Letter from Joseph Tkach — December 2013

Posted by colin on December 6, 2013 under Pastor General's Monthly Letter | Comments are off for this article

December 1, 2013
Letter from Dr. Joseph Tkach  


Grace Communion International - Living and Sharing the Gospel


Dear Brothers and Sisters in Christ,

The Christmas season is here again, and you know what that means: Christmas cards! Sending out letters of encouragement to my friends around the world is one of the best perks of being denominational president. But it doesn’t compare to the joy I experience when I read the letters and cards that you send me here from around the world. Whether these come in the form of a handwritten letter or an email, I am always encouraged by seeing how God is using our denomination. It makes me feel like we are drawing closer to a time when, as Isaiah wrote, “the earth will be filled with the knowledge of the Lord as the waters cover the sea” (Isaiah 11:9). I like that image and I think it speaks to where we are as a denomination. Let me explain.

When we think about Isaiah’s imagery, we could envision it as a great revival where people seeking God will be like an ocean reaching from horizon to horizon. We like this type of dynamic image and pray for such dramatic success. But that is not the only way the “waters cover the sea.” Have you ever stood by the shore and watched the tide come in? The water level rises slowly, but relentlessly, covering the beach, filling in tide pools, and reclaiming its territory. I think this second image reflects how I have seen God begin working within our denomination. We are a culturally diverse group with a myriad of ethnic viewpoints. But what unites us is our need for the grace of Christ and our love of that communion. We may only be a trickle, but our movement toward Christ is as relentless as the incoming tide.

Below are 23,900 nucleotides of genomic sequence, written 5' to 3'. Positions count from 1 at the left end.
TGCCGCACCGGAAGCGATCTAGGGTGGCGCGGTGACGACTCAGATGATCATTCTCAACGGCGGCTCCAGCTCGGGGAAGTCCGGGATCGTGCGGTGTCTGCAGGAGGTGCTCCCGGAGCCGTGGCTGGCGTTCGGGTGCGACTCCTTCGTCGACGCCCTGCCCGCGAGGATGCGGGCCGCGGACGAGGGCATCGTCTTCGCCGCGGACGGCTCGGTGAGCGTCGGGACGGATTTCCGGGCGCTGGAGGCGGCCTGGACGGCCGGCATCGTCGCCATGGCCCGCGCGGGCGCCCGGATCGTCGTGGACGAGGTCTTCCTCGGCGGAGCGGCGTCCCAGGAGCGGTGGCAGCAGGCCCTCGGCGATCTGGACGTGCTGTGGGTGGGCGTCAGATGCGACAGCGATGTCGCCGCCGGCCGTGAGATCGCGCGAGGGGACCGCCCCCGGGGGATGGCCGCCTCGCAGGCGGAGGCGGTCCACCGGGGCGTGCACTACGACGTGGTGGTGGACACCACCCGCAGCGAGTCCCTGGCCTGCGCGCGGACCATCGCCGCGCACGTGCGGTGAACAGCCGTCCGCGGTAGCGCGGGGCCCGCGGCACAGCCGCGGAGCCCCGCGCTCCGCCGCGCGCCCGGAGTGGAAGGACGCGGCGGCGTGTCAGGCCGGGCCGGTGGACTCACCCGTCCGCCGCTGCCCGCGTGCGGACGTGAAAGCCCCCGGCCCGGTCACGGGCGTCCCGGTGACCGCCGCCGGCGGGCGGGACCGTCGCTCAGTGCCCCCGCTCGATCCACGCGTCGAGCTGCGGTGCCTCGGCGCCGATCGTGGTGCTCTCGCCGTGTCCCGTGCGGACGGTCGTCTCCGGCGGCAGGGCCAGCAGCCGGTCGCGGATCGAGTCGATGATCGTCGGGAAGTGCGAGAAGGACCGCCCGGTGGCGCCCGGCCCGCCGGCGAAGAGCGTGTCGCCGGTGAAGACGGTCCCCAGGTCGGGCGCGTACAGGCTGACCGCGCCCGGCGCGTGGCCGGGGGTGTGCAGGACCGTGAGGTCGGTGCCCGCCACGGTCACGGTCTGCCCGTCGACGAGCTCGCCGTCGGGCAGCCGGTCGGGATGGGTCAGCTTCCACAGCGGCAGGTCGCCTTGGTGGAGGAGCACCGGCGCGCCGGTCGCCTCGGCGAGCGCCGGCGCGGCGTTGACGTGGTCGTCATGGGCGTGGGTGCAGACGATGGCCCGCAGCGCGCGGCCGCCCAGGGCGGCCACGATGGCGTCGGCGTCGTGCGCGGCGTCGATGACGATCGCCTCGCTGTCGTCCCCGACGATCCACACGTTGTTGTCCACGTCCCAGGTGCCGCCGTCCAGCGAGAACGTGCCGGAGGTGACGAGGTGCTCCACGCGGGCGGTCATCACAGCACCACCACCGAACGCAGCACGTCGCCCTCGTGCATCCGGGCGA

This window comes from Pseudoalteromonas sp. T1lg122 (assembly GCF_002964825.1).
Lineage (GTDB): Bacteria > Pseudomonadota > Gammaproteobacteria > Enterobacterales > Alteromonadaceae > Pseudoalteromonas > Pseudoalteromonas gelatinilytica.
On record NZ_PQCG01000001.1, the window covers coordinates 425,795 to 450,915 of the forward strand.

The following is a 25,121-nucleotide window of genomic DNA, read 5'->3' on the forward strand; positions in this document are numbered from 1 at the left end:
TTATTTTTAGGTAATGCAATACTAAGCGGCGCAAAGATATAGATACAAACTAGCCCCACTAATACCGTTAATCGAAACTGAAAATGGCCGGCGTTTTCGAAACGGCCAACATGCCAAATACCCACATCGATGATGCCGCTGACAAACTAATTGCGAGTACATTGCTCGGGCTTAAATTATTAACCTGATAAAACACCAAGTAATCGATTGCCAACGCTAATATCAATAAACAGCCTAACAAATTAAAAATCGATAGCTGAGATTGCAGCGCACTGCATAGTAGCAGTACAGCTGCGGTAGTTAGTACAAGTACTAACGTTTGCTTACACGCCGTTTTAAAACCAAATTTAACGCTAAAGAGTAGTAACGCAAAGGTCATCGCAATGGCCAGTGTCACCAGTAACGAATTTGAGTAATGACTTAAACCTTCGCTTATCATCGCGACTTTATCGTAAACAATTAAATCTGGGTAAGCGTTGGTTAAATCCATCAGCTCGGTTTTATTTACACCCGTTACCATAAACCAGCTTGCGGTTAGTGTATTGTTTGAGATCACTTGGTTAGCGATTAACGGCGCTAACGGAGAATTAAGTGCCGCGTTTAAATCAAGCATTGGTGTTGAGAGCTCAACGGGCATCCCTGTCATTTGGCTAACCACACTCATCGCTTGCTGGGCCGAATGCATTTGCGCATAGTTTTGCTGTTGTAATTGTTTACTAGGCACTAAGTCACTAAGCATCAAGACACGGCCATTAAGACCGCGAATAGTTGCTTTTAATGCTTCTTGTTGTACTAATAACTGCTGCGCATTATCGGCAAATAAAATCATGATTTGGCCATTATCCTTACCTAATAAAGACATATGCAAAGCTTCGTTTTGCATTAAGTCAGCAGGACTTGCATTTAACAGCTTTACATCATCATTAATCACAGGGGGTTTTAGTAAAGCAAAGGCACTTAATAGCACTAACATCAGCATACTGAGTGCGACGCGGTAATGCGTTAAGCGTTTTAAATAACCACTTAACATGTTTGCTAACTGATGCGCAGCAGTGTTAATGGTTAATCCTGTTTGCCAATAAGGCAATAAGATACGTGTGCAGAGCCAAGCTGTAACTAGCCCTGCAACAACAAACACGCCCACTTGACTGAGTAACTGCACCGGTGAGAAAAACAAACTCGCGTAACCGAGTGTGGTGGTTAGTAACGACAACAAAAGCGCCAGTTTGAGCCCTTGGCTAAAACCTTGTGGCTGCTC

In this letter, I would like to share with you some of the ways we are moving closer to Christ and spreading the good news around the world. First, I will relay a message from Papua New Guinea. Then, I would like to highlight our efforts in Haiti. And finally, I want to tell you about what we are doing here in the United States. I think you will find these letters as exciting as I have.